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Presbyterian Church, Kalamazoo, MI

April 2, 2017

Emerging as it did in the post-Civil War years, especially after 1880, it shouldn’t surprise me that there are so few A-A examples in boldly Victorian dress: the Victorian Gothic had peaked before the full-blown arrival of the Akron Plan. The auditorium plan is another matter, which I’ll explore another time.

This example of a Presbyterian church in Kalamazoo, Michigan, has long since been replaced by a newer model, and the right-had end — which might have been the location of a Sunday school — is too small for genuine akron-icity. Perhaps I post this one as a test of the visual observations made before and a caution about whether these buildings really are A-A or whether I simply want them to be.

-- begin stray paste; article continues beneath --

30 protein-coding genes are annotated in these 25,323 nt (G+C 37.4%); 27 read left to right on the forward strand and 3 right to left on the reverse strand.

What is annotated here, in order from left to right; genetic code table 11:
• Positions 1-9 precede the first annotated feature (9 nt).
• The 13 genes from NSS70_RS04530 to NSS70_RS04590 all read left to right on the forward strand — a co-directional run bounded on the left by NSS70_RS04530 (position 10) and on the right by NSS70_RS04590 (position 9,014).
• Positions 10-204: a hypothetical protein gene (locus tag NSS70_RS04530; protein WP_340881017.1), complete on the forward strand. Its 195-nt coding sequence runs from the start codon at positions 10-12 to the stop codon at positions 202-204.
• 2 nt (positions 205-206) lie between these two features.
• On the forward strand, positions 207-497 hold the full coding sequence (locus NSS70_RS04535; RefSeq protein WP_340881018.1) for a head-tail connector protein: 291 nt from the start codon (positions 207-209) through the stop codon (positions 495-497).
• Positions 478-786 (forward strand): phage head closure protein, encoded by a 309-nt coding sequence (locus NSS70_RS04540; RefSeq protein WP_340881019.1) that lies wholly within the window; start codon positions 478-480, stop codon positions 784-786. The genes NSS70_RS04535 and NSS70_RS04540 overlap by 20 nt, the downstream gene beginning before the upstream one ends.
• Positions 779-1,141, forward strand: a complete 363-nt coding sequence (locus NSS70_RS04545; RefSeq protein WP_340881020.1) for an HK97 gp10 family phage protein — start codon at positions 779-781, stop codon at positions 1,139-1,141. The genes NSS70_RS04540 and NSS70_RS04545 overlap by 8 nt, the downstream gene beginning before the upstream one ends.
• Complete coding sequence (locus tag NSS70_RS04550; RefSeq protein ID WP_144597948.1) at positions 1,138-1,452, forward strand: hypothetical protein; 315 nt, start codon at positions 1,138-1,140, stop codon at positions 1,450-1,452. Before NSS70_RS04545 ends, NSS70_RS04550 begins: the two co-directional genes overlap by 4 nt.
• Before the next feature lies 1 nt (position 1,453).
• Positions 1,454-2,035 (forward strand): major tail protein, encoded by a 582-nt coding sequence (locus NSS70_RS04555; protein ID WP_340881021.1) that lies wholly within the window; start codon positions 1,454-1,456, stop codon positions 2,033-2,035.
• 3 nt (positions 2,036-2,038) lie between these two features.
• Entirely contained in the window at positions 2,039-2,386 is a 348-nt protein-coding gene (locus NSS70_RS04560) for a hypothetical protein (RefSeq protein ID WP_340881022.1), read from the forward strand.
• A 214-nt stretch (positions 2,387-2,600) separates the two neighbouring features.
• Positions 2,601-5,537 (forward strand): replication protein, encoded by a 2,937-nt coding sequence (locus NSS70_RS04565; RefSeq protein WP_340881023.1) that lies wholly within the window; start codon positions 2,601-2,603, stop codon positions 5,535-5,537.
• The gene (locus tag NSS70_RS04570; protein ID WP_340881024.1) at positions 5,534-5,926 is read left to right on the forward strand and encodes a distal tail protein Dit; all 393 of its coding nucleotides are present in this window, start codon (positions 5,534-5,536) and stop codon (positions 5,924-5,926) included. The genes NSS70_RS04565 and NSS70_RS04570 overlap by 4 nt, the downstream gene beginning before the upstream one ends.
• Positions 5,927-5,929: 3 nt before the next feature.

One Comment
  1. There is a nice history of the congregation and one small photo of the interior at this website:

    Which includes this paragraph:

    “On the evening of 6 July 1926, the third fire in four months to break out in the Brick Church tolled its death knell. Previous fires had been discovered near a motion picture projection booth and near the front end of the building. The final blaze left the church nothing but an empty brick hulk. It was the third big church fire in Kalamazoo that year. Previous arsons had destroyed the First Congregational and Methodist churches. In total, 14 fires had been set in Kalamazoo, 12 of them in churches or in buildings in which fraternal organizations held meetings. It is not known if these blazes were the work of one or of several persons.”

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